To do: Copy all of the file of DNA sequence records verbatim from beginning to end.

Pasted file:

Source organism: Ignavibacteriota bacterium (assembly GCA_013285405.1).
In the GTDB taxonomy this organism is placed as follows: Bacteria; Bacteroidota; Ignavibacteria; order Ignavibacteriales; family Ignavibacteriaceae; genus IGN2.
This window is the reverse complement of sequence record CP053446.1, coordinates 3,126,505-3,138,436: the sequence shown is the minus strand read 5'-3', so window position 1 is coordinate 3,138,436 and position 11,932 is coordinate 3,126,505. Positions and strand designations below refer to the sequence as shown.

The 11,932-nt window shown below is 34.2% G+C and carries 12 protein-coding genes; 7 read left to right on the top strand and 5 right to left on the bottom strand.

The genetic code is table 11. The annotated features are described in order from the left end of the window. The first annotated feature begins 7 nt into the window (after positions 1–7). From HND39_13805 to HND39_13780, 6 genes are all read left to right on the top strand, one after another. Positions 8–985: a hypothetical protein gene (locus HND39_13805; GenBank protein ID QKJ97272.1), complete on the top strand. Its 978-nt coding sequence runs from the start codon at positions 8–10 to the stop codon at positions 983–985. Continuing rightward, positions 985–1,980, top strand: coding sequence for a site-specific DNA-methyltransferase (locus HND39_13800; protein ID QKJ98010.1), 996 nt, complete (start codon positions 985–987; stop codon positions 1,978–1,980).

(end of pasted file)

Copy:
Source organism: Ignavibacteriota bacterium (assembly GCA_013285405.1).
In the GTDB taxonomy this organism is placed as follows: Bacteria; Bacteroidota; Ignavibacteria; order Ignavibacteriales; family Ignavibacteriaceae; genus IGN2.
This window is the reverse complement of sequence record CP053446.1, coordinates 3,126,505-3,138,436: the sequence shown is the minus strand read 5'-3', so window position 1 is coordinate 3,138,436 and position 11,932 is coordinate 3,126,505. Positions and strand designations below refer to the sequence as shown.

The 11,932-nt window shown below is 34.2% G+C and carries 12 protein-coding genes; 7 read left to right on the top strand and 5 right to left on the bottom strand.

The genetic code is table 11. The annotated features are described in order from the left end of the window. The first annotated feature begins 7 nt into the window (after positions 1–7). From HND39_13805 to HND39_13780, 6 genes are all read left to right on the top strand, one after another. Positions 8–985: a hypothetical protein gene (locus HND39_13805; GenBank protein ID QKJ97272.1), complete on the top strand. Its 978-nt coding sequence runs from the start codon at positions 8–10 to the stop codon at positions 983–985. Continuing rightward, positions 985–1,980, top strand: coding sequence for a site-specific DNA-methyltransferase (locus HND39_13800; protein ID QKJ98010.1), 996 nt, complete (start codon positions 985–987; stop codon positions 1,978–1,980).